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Lecture 9

lecture 9

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University of Toronto Scarborough
Biological Sciences
Ivana Stehlik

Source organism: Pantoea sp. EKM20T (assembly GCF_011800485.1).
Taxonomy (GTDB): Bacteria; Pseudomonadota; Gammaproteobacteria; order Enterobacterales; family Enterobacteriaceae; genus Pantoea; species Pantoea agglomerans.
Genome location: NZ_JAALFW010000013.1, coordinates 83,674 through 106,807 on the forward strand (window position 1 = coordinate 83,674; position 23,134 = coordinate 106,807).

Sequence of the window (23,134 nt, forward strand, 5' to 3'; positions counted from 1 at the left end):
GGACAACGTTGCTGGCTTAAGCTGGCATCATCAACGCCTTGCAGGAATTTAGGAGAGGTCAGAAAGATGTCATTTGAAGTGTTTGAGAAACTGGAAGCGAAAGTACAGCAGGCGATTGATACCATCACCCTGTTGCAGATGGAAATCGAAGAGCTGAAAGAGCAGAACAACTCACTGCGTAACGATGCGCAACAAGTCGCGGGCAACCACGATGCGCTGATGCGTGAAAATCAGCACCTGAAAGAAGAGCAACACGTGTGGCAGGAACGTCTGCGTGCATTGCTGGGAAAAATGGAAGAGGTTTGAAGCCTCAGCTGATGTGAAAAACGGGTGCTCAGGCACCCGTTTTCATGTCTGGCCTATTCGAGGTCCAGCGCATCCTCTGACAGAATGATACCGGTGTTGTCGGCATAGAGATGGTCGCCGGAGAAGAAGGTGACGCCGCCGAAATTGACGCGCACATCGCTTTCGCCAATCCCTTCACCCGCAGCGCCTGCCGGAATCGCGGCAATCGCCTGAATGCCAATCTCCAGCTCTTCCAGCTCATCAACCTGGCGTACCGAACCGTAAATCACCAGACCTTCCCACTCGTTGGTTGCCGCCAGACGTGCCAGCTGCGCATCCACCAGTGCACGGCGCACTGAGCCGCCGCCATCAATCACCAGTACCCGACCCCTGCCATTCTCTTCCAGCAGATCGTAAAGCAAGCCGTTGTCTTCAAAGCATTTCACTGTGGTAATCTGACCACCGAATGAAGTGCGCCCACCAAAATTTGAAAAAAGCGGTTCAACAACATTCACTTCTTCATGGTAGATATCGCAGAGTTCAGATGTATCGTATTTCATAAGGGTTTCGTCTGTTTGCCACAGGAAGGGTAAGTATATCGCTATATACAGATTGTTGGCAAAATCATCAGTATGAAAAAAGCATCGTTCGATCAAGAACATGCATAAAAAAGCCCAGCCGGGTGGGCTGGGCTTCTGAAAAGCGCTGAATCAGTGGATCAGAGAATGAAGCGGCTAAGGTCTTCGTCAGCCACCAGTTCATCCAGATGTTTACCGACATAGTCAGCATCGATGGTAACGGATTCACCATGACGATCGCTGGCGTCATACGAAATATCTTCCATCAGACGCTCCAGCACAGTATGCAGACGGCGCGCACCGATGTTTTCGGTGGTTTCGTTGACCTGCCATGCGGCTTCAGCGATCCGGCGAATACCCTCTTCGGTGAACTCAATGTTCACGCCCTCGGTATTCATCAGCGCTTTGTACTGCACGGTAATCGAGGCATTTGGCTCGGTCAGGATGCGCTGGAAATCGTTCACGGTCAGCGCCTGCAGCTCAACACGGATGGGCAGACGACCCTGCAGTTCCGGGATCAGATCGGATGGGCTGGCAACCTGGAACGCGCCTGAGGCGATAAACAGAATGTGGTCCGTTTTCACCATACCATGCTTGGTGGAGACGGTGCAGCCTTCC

The Venous SystemThe venules and veins return the blood from the microcirculation to the right atrium of the heart They do not however serve merely as passive conduits Instead they have a crucial active role in stabilizing and regulating the venous return of blood to the heartThe venous system differs from the arterial system in two important respects First the total volume and crosssectional area of the venous system is much greater that that if the arterial system This is because there are many more venules than arterioles venules also tend to have larger internal diameters than arterioles Second the veins are quite thin walled and can therefore expand greatly to hold more blood if their internal pressure rises As a result of its large crosssectional area the venous system offers much less resistance to flow compared to the arterial system The pressure gradient require to drive the blood through the venous system is therefore much smaller than the pressure needed in the arterial system The average pressure in the vena cava the central venous pressure is usually close to 0 mmHg ie atmospheric pressure The Veins as Capacitance Vessels Because of their large volumes and high compliance the veinsvenules accommodate a much larger volume of the blood 70 of the total than do the arteriesarterioles 12 They are therefore termed capacitance vessels and are able to serve blood volume reservoirs During exercise and in hypotensive states eg during hemorrhage sympathetically mediated constriction of the veinsvenules notably in the splanchnic including the gastrointestinal tract and liver and cutaneous circulations displaces blood to other essential vascular beds while also helping to maintain the blood pressure At the same time the resulting reduction of the venous volume increases the volume of the blood to the heart thereby boosting cardiac output Venous Capacity The volume of blood that veins can accommodate depends on the distensibility of the walls of the vein how much they can stretch to hold blood and the influence of any externally applied pressure squeezing inwardly on the veins At a constant blood volume as venous capacity increases more blood remains in the veins instead of being returned to the heart Such venous storage decreases the effective circulating stressed volume Conversely when venous capacity decreases more blood is returned to the heart and continues circulating Thus changes in venous capacity directly influence the magnitude of venous return which in turn is an important determinant of effective circulating stressed blood volume The magnitude of total blood volume is also influenced on a short term basis by passive shifts in bulk flow between the vascular and interstitial fluid compartments and on a longterm basis by factors that control total ECF volume such as salt and water balance Venous ReturnVenous return refers to the volume of blood entering each atrium per minute from the veins It is dependent on the pressure gradient between the arterial and venous sides of the heart
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